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Evaluation of the VetCap Treatment Method for Horn Fly Control on Cattle

Permanent URL:
http://handle.nal.usda.gov/10113/55982
File:
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Abstract:
A field study was conducted to evaluate the efficacy of the VetCap® treatment method, (SmartVet Pty Ltd, Brisbane, Australia) to control horn flies infesting cattle. The VetCap® delivery system consists of a pressure (liquid CO2) driven launcher and an encapsulated insecticide (CyLence®) formulation (10 ml CyLence® gel capsules). Three groups of cattle on three adjacent pastures were used, including (1) animals treated with 10 ml CyLence® pour-on formulation, (2) animals treated with VetCap® treatment method (10 ml CyLence® gel capsule), and (3) the untreated animals. Horn fly counts were conducted at two days prior to treatment, and at 4, 11, 18, 25, 32, and 39 days post treatment. Mean fly numbers per side of animal of all three groups at each sampling date were obtained, and percent controls of each treatment method were generated by comparing them to: (1) the untreated control group, and (2) the pre-treatment fly count within the treatment group. Both treatment methods provided significant control of horn flies for about three weeks. A higher level of control was achieved with the Pour-on treatment, which was largely due to smaller animal size and lower pre-treatment fly load on animals. The VetCap® method is amenable to other applications for the remote treatment of domestic animals and wildlife species. Testing the VetCap® method’s utility to treat cattle, horses, white-tailed deer, and other exotic ungulate wildlife species found to be infested with cattle fever ticks in the US is warranted.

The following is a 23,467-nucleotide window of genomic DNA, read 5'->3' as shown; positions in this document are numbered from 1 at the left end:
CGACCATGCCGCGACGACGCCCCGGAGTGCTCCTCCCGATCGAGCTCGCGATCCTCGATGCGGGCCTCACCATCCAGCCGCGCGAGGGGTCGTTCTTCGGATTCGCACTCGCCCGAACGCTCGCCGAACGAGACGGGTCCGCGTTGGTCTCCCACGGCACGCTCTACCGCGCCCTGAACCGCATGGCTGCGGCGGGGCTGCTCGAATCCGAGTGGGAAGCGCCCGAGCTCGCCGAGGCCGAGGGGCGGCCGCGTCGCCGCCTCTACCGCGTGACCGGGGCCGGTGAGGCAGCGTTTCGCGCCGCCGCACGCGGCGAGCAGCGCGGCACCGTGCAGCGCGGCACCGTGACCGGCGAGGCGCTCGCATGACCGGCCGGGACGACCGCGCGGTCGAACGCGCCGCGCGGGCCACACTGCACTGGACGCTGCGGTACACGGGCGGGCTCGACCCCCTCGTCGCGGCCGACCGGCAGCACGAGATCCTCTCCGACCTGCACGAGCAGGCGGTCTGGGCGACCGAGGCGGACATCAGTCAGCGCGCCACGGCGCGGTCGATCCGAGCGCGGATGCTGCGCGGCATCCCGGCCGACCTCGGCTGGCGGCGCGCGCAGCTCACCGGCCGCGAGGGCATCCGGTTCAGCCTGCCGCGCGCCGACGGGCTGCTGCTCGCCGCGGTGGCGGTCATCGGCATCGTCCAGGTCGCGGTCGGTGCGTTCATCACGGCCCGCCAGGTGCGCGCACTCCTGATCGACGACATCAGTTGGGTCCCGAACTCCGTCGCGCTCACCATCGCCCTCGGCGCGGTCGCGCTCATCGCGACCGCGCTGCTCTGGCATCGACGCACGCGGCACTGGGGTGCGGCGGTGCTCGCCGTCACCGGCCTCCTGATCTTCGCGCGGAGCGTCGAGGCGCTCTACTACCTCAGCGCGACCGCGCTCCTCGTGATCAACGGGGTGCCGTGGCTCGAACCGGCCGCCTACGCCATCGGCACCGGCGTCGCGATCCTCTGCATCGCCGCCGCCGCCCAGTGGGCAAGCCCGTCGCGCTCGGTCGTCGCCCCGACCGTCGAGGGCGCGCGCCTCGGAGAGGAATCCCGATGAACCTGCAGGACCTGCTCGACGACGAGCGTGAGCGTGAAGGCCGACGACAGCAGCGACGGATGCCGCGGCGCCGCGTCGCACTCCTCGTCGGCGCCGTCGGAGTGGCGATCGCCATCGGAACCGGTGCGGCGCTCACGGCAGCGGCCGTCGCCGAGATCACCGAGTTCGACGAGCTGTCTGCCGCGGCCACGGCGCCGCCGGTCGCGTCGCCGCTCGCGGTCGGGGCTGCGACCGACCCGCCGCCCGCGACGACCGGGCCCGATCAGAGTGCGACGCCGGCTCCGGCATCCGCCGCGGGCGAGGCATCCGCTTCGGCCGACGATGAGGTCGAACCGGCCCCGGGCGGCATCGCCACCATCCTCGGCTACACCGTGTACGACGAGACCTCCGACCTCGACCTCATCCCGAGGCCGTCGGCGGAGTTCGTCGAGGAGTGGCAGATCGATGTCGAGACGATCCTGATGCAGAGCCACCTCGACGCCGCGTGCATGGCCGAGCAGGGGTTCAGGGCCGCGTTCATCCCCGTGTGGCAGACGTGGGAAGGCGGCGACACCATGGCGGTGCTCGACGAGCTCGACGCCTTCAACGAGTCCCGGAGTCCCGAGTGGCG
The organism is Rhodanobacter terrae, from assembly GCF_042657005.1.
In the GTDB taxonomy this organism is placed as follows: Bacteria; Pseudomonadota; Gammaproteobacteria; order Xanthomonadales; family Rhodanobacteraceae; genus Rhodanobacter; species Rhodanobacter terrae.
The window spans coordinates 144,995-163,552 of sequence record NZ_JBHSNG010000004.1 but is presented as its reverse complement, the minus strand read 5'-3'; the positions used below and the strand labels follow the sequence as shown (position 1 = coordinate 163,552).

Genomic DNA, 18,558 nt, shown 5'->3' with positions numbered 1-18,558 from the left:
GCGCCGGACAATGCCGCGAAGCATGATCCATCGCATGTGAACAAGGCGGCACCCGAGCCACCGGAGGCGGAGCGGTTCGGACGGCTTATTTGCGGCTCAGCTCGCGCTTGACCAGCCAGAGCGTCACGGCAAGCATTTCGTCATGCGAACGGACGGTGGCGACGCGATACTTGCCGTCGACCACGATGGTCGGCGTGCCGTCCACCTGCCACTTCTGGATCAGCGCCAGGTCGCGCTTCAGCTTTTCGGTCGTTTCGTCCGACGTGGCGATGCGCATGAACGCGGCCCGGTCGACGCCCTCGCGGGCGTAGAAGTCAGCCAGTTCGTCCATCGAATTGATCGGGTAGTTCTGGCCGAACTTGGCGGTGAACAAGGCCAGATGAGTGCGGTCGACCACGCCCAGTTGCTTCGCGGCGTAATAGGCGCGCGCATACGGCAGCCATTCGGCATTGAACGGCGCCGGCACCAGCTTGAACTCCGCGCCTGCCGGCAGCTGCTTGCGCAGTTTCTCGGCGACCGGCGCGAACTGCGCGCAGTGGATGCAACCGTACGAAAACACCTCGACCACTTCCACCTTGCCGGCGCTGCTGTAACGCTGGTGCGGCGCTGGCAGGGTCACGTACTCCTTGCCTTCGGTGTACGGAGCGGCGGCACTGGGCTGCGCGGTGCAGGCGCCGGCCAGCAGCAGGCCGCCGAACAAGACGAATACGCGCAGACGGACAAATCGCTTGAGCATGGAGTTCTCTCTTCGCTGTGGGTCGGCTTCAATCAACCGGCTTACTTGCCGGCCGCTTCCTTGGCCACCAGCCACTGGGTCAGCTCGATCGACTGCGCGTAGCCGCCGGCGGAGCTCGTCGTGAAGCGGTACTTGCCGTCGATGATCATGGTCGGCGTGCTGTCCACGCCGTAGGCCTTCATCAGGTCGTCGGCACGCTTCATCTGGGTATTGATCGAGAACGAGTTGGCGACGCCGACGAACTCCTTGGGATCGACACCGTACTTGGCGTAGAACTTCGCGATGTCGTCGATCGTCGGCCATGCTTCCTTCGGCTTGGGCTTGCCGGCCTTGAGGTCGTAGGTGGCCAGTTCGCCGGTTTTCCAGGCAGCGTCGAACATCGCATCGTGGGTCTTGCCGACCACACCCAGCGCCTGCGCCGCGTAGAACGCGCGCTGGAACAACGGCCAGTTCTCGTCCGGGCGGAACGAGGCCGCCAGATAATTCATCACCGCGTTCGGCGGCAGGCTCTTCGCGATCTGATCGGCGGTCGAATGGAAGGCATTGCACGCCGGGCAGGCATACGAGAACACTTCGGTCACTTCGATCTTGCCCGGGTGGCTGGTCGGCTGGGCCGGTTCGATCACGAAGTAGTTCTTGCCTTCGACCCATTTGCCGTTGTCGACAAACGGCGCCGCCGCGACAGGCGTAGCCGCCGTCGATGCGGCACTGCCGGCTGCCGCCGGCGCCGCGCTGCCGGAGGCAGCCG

Author(s):
Andrew Y. Li , Douglas Ross , Adalberto A. Perez de Leon
Subject(s):
Haematobia irritans , Odocoileus virginianus , carbon dioxide , cattle , gels , horses , insecticides , pest control , pour-on formulations , ticks , wildlife , Australia , United States
Source:
International Journal of Applied Research in Veterinary Medicine 2011 v.9 no.2
Language:
English
Year:
2011
Collection:
Journal Articles, USDA Authors, Peer-Reviewed
Rights:
Works produced by employees of the U.S. Government as part of their official duties are not copyrighted within the U.S. The content of this document is not copyrighted.